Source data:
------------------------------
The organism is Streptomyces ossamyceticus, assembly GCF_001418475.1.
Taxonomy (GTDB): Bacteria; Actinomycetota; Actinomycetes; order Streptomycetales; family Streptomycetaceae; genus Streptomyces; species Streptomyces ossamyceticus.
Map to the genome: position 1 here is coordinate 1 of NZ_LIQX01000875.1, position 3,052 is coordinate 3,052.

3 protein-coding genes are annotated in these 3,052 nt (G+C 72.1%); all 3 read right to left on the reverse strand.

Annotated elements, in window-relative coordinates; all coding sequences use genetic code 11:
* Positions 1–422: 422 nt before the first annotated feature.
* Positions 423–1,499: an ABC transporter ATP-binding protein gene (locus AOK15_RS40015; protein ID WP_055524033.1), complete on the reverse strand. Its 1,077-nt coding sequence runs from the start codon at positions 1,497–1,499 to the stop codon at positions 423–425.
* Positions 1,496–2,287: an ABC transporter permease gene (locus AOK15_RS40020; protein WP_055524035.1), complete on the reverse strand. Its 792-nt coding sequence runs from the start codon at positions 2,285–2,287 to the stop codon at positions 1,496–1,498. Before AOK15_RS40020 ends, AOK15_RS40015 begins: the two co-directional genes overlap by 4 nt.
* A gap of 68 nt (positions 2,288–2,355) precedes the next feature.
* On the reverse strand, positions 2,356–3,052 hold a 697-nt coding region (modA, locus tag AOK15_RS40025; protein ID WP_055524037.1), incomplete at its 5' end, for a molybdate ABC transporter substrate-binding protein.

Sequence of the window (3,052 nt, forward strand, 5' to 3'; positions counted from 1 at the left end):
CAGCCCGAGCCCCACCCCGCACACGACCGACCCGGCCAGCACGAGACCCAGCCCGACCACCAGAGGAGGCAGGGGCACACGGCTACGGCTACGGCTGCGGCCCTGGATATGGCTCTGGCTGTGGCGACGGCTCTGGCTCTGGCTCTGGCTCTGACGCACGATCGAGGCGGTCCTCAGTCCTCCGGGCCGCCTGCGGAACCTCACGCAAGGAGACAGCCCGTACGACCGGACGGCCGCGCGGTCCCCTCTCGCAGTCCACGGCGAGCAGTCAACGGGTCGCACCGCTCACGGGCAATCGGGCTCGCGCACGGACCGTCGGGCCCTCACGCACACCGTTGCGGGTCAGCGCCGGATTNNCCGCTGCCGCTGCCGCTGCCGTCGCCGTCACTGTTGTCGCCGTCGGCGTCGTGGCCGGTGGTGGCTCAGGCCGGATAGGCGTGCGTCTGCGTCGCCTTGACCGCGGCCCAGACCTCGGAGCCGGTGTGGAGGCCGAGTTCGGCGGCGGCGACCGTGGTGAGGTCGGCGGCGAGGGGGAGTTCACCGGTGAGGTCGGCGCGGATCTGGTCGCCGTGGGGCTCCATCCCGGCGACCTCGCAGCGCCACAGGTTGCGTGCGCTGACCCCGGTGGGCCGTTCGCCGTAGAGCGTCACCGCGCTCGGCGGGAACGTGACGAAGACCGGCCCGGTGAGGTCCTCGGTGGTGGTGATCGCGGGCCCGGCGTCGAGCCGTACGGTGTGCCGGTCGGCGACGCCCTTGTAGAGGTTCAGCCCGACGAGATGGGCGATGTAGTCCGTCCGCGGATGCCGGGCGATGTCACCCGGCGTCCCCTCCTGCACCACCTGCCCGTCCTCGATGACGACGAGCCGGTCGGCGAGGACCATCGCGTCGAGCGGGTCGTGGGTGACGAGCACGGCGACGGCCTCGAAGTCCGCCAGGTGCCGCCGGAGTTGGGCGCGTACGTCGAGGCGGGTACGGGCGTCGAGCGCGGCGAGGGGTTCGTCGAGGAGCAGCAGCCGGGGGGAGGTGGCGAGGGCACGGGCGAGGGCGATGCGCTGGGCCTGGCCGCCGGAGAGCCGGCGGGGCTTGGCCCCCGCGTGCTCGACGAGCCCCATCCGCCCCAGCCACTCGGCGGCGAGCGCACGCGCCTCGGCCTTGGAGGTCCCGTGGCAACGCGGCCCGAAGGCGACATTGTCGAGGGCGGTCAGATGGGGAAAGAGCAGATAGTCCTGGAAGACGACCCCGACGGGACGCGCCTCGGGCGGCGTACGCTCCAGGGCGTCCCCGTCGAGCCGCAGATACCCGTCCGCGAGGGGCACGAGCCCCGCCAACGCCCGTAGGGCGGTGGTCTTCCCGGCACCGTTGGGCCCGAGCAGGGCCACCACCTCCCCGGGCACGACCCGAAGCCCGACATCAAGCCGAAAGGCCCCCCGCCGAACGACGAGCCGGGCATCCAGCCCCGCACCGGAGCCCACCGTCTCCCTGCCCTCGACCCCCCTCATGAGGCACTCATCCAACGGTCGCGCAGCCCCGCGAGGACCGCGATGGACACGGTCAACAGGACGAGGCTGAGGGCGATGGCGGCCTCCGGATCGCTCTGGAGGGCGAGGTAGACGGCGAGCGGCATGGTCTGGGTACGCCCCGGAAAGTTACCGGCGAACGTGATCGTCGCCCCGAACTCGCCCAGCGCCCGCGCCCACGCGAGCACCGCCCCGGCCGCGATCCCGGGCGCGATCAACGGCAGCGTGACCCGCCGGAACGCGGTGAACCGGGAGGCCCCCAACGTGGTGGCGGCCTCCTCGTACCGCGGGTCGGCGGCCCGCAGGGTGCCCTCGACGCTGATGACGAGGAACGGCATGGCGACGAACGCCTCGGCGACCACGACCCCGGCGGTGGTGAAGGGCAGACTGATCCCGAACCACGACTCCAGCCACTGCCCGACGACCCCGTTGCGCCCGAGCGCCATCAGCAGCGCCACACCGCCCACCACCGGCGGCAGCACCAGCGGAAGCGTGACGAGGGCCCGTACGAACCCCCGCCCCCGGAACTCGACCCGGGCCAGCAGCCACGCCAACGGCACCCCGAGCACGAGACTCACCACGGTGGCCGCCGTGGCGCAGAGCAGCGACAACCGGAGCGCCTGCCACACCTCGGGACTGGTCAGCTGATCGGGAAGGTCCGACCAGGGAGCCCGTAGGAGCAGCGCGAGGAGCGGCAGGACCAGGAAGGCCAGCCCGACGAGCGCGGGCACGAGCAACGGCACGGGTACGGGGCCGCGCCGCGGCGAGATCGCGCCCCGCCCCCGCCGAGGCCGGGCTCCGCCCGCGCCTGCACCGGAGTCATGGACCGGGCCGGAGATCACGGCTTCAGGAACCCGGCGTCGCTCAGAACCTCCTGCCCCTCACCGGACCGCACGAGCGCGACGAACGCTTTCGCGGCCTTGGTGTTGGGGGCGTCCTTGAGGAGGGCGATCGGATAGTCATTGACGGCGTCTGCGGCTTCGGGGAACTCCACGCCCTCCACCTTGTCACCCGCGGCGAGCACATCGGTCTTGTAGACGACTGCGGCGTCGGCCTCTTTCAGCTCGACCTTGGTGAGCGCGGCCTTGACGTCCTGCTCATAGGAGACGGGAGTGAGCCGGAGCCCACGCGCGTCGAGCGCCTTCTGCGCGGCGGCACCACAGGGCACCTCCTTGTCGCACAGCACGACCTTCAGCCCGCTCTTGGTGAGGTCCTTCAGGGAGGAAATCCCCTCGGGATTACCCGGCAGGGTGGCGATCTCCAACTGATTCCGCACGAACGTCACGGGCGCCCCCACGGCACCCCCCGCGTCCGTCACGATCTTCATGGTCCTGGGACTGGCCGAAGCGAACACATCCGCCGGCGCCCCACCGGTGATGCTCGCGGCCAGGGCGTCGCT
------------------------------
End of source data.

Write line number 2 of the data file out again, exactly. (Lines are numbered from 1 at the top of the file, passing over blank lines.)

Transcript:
Taxonomy (GTDB): Bacteria; Actinomycetota; Actinomycetes; order Streptomycetales; family Streptomycetaceae; genus Streptomyces; species Streptomyces ossamyceticus.